When Ford Motor Company introduced the 90-degree Fairlane V-8 in 1962, not many of us understood the great potential of this engine. In its original form as a 221ci V-8, it had a 3.50- inch cylinder bore with a 2.87-inch stroke. That same year, Ford also offered an optional 260ci small block with a 3.80-inch bore and the same 2.87- inch stroke. Both of these engines had the same 2.87-inch stroke 1M cast-iron crankshaft and C3AE, 5.153-inch long (center-to-center) connecting rod forgings. Both engines were fitted with Autolite 2100 two-barrel carburetors and single-point distributors with vacuum spark advance.
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In 1963, Ford pumped up the bore size to 4.00-inches to create the 289ci small block. The 289-2V V-8 was a hardy engine, long on power potential and reliability. Fitted with the same 1M cast crank as the 221 and 260, the 289 also had the same C3OE rods. Also in 1963, Ford introduced the 289 High Performance V-8, a more powerful version of this engine that produced 271 horsepower. It featured a mechanical high-performance camshaft, Autolite dual-point distributor, Autolite 4100 four-barrel carburetion, and special cylinder heads. What made this engine unique was its aggressive camshaft and dual-point distributor, designed to enable this engine to reach 6,000 rpms. Hi-Po-specific cylinder heads also provided better valvetrain stability at high revs.
The 221, 260, and 289ci engines lived side-by-side during 1963. For 1964, the 221 was dropped, leaving the 260-2V, 289-2V, 289-4V, and 289 High Performance engines in production. In 1964, the 289-4V engine was a lowcompression V-8, just like the 289-2V. It ran on regular fuel and was available only in the Mustang. For 1965, Ford dropped the 160-horse 260-2V, leaving the 289-2V as the standard small-block V-8. Also for 1965, Ford increased the 289-4V’s compression ratio with flattop pistons, boosting the horsepower rating from 210 to 225. The 289 High Performance V-8 remained the same through 1967.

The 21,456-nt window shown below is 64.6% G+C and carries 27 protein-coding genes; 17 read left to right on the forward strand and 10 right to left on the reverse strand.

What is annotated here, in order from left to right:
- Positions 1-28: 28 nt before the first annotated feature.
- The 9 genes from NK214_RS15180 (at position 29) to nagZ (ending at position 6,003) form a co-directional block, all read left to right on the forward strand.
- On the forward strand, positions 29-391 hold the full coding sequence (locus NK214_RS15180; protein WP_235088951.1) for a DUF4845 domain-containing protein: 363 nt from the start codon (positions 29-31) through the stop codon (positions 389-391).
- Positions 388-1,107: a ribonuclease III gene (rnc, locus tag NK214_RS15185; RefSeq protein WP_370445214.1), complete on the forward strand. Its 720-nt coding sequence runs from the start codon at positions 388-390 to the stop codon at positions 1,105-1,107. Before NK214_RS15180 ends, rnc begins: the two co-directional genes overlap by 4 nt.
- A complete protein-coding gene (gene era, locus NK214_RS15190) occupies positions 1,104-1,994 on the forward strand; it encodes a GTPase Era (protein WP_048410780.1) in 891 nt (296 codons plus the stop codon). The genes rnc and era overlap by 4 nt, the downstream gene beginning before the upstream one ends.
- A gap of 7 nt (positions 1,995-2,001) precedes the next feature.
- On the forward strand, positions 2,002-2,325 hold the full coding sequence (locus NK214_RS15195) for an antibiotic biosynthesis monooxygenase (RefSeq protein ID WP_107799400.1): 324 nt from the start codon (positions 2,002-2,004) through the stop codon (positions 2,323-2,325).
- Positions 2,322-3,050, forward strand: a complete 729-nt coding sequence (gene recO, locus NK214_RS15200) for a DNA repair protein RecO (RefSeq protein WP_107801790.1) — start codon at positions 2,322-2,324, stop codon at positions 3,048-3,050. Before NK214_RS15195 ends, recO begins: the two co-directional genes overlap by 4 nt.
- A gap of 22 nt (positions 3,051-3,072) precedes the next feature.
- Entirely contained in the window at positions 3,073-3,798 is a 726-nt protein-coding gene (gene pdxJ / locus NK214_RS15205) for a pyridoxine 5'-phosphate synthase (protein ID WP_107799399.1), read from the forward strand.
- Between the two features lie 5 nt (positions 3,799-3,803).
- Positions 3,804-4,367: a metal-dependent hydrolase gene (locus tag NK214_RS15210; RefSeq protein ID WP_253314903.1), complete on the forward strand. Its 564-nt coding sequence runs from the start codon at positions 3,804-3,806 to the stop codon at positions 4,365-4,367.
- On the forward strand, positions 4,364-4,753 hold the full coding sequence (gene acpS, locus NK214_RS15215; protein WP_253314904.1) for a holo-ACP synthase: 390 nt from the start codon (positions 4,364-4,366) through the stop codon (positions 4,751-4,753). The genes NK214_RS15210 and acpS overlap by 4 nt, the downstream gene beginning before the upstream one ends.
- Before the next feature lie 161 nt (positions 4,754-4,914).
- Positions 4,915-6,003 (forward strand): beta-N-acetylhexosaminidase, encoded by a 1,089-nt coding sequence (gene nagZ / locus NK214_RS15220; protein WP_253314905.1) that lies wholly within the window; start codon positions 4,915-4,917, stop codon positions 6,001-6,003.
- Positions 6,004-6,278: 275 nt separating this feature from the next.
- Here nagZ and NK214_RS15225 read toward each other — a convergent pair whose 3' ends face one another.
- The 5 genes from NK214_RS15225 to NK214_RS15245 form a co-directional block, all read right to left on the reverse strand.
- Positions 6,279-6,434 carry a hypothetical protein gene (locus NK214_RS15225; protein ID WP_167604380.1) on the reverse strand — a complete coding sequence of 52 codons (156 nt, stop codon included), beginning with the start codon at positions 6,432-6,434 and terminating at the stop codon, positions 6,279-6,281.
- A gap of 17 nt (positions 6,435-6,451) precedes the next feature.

For 1968, Ford stroked the smallblock 0.13-inch, raising the displacement to 302ci to compete with Chevrolet’s 307ci small block. The 302 had the 289’s 4-inch bore with a longer 3.00-inch stroke. The longer stroke came as a result of a 2M crankshaft with a 3-inch stroke, shorter C8OE connecting rods at 5.088-inches long. The 302 used the same piston as the 289. The 302 also had a revised block with longer cylinder skirts (.015-inch longer) to improve piston stability at the bottom of the bore. This block was actually introduced in mid-1967. Quite a few 1967 289ci engines were produced using the C8OE 302 block casting. This means the 302 block can easily be used with 289 internals. We suggest avoiding the use of 302 internals in a 289 block, however.
The 302ci small block has continually evolved since its introduction in 1968. Beginning in 1985, Ford redesigned the 302 block to accommodate hydraulic roller tappets. Meatier connecting rods and a high-nodular iron crankshaft have been the key to solid reliability. Cylinder heads continue to suffer from modest port sizing, which is why aftermarket heads tend to be preferable to factory iron.